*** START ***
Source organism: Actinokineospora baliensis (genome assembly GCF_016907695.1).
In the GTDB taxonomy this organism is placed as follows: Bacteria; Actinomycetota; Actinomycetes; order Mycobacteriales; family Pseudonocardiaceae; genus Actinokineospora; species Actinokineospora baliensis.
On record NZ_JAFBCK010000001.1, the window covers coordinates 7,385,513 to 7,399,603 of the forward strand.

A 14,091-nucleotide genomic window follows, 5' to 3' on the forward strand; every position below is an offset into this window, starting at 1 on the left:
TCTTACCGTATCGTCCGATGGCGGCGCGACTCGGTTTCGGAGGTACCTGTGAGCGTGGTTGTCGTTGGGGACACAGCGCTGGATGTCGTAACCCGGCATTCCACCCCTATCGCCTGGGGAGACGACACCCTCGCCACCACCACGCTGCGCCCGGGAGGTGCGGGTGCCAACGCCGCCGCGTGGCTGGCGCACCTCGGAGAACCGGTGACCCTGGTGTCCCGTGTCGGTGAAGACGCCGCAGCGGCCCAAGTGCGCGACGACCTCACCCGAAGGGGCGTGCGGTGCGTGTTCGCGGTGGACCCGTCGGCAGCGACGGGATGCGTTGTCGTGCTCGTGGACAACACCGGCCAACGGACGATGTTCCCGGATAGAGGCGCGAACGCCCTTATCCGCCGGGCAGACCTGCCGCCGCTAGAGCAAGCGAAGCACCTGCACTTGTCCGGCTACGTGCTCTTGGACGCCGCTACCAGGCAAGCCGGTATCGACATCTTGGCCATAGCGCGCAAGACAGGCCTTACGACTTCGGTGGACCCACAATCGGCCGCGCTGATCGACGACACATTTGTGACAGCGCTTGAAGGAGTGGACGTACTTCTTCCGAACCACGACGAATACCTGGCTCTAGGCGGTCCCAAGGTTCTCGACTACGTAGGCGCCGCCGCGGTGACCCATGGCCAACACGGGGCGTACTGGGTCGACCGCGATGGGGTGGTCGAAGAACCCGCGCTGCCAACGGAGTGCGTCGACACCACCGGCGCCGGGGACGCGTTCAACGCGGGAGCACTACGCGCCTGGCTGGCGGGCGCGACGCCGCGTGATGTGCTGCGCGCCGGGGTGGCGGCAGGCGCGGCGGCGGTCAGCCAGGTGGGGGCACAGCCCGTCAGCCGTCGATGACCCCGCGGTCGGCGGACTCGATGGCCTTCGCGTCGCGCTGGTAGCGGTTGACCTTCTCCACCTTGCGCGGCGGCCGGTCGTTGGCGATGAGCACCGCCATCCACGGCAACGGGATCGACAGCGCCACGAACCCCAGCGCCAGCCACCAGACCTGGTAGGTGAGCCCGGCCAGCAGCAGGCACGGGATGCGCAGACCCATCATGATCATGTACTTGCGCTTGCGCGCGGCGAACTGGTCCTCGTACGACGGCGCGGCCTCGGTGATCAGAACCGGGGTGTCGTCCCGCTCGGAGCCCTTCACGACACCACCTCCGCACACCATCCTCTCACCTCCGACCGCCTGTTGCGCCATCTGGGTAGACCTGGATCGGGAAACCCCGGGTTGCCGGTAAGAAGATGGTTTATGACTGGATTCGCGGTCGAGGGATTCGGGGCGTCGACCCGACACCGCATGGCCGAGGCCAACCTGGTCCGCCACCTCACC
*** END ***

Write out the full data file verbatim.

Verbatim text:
Source organism: Actinokineospora baliensis (genome assembly GCF_016907695.1).
In the GTDB taxonomy this organism is placed as follows: Bacteria; Actinomycetota; Actinomycetes; order Mycobacteriales; family Pseudonocardiaceae; genus Actinokineospora; species Actinokineospora baliensis.
On record NZ_JAFBCK010000001.1, the window covers coordinates 7,385,513 to 7,399,603 of the forward strand.

A 14,091-nucleotide genomic window follows, 5' to 3' on the forward strand; every position below is an offset into this window, starting at 1 on the left:
TCTTACCGTATCGTCCGATGGCGGCGCGACTCGGTTTCGGAGGTACCTGTGAGCGTGGTTGTCGTTGGGGACACAGCGCTGGATGTCGTAACCCGGCATTCCACCCCTATCGCCTGGGGAGACGACACCCTCGCCACCACCACGCTGCGCCCGGGAGGTGCGGGTGCCAACGCCGCCGCGTGGCTGGCGCACCTCGGAGAACCGGTGACCCTGGTGTCCCGTGTCGGTGAAGACGCCGCAGCGGCCCAAGTGCGCGACGACCTCACCCGAAGGGGCGTGCGGTGCGTGTTCGCGGTGGACCCGTCGGCAGCGACGGGATGCGTTGTCGTGCTCGTGGACAACACCGGCCAACGGACGATGTTCCCGGATAGAGGCGCGAACGCCCTTATCCGCCGGGCAGACCTGCCGCCGCTAGAGCAAGCGAAGCACCTGCACTTGTCCGGCTACGTGCTCTTGGACGCCGCTACCAGGCAAGCCGGTATCGACATCTTGGCCATAGCGCGCAAGACAGGCCTTACGACTTCGGTGGACCCACAATCGGCCGCGCTGATCGACGACACATTTGTGACAGCGCTTGAAGGAGTGGACGTACTTCTTCCGAACCACGACGAATACCTGGCTCTAGGCGGTCCCAAGGTTCTCGACTACGTAGGCGCCGCCGCGGTGACCCATGGCCAACACGGGGCGTACTGGGTCGACCGCGATGGGGTGGTCGAAGAACCCGCGCTGCCAACGGAGTGCGTCGACACCACCGGCGCCGGGGACGCGTTCAACGCGGGAGCACTACGCGCCTGGCTGGCGGGCGCGACGCCGCGTGATGTGCTGCGCGCCGGGGTGGCGGCAGGCGCGGCGGCGGTCAGCCAGGTGGGGGCACAGCCCGTCAGCCGTCGATGACCCCGCGGTCGGCGGACTCGATGGCCTTCGCGTCGCGCTGGTAGCGGTTGACCTTCTCCACCTTGCGCGGCGGCCGGTCGTTGGCGATGAGCACCGCCATCCACGGCAACGGGATCGACAGCGCCACGAACCCCAGCGCCAGCCACCAGACCTGGTAGGTGAGCCCGGCCAGCAGCAGGCACGGGATGCGCAGACCCATCATGATCATGTACTTGCGCTTGCGCGCGGCGAACTGGTCCTCGTACGACGGCGCGGCCTCGGTGATCAGAACCGGGGTGTCGTCCCGCTCGGAGCCCTTCACGACACCACCTCCGCACACCATCCTCTCACCTCCGACCGCCTGTTGCGCCATCTGGGTAGACCTGGATCGGGAAACCCCGGGTTGCCGGTAAGAAGATGGTTTATGACTGGATTCGCGGTCGAGGGATTCGGGGCGTCGACCCGACACCGCATGGCCGAGGCCAACCTGGTCCGCCACCTCACC